Is infant baptism scriptural?


Early Christian Practice

In modern Christianity babies are “christened” (or what is called “baptized”) weeks after being born. It might come as some surprise to know that this practice of baptizing infants is not found in the Bible. This was not the practice of the early Christians.

The Bible states that a belief is necessary before baptism takes place. Consider this example from the Lord Jesus Christ:

“And he said unto them, Go ye into all the world, and preach the gospel to every creature. He that believeth and is baptized shall be saved; but he that believeth not shall be damned”. Mark 16:15-16

So before a valid baptism then firstly a belief in the gospel must be held. A baby cannot believe something they cannot understand. In the Bible we have grown men studying their Bibles and being preached to before they understand and believe it – so for a baby it would be impossible.
Here’s another example:

“Then Peter said unto them, Repent, and be baptized every one of you in the name of Jesus Christ for the remission of sins… Then they that gladly received his word were baptized: and the same day there were added unto them about three thousand souls”. Acts 2:38-41

Notice that these people first received the word which Peter taught (which was the gospel) and then were baptized.


There are examples in the Bible where we read of peoples “households” being baptized. Some argue that because there are “households” which are baptized that this must have meant infants also were baptized. However if the passages that are brought forward to support this claim are closely examined it will be seen that they exclude infants. For example here is a classic passage which is sometimes referred to:

” And at midnight Paul and Silas prayed, and sang praises unto God: and the prisoners heard them. And suddenly there was a great earthquake, so that the foundations of the prison were shaken: and immediately all the doors were opened, and every one’s bands were loosed. And the keeper of the prison awaking out of his sleep, and seeing the prison doors open, he drew out his sword, and would have killed himself, supposing that the prisoners had been fled. But Paul cried with a loud voice, saying, Do thyself no harm: for we are all here. Then he called for a light, and sprang in, and came trembling, and fell down before Paul and Silas, And brought them out, and said, Sirs, what must I do to be saved? And they said, Believe on the Lord Jesus Christ, and thou shalt be saved, and thy house. And they spake unto him the word of the Lord, and to all that were in his house. And he took them the same hour of the night, and washed their stripes; and was baptized, he and all his, straightway. And when he had brought them into his house, he set meat before them, and rejoiced, believing in God with all his house.” Acts 16:25-34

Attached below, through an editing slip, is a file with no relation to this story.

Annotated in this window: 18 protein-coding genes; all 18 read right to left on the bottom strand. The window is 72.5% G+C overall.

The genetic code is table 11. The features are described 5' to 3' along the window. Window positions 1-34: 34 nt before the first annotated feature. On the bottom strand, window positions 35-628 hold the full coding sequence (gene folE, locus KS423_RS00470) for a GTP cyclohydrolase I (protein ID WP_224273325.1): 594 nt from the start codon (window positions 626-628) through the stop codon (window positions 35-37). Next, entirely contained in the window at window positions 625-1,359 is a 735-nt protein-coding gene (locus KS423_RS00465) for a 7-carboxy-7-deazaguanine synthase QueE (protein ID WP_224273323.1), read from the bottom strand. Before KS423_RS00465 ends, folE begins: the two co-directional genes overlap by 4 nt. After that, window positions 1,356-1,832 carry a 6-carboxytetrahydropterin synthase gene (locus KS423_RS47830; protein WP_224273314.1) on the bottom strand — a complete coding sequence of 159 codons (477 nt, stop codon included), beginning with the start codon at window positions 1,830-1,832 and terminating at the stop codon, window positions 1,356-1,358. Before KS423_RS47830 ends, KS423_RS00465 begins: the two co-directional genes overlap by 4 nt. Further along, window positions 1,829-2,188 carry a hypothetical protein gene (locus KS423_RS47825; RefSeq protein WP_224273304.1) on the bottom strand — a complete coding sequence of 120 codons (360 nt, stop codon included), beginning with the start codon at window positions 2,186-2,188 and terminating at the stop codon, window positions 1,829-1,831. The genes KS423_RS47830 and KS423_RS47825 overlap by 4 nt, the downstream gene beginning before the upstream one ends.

So to be saved the jailer and his house had to be baptized. However they also had to “believe” the words that Paul spoke unto them – namely the gospel message. This excludes infant being meant in the term “household” as infants couldn’t understand, let alone believe, the words which Paul would have spoken. We have to really read into the text if we want to believe that infants were also baptized. It is not there so why is it practiced?


Another unscriptural practice is that the infants have water sprinkled over them. Why is this unscriptural? Because the Bible clearly states that baptism is the sign of somebody going down into a symbolic grave and then rising up out of that grave as Christ rose form the dead (read Romans 6). This requires the whole body to go under the water not to have the water sprinkled over them. See these examples:

“And he commanded the chariot to stand still: and they went down both into the water, both Philip and the eunuch; and he baptized him.” Acts 8:38

“And Jesus, when he was baptized, went up straightway out of the water…” Matthew 3:16

“Buried with him (Christ) in baptism, wherein also ye are risen with him through the faith of the operation of God, who hath raised him from the dead.” Collosians 2:12

Notice in the first two examples vast quantities of water are required. Why is this if a simple sprinkling would be acceptable?!

The word translated “baptize” comes from a greek word “bapto”. This means “TO DYE – To dip into any coloring liquid for the sake of the effect”. For a cloth to be completely dyed it has to fully immersed in water. The dye is not sprinkled on it! So by understanding the Greek word a little better can see the idea behind baptism and can understand that infant sprinkling is not scriptural.


So we can see then that infant baptism is neither valid in the eyes of God or scriptural. The idea that a person wishing to identify themselves with the work of Jesus Christ and Gods mercy in raising him from the dead has been corrupted.

To find out more about what the Bible teaches about baptism see click here »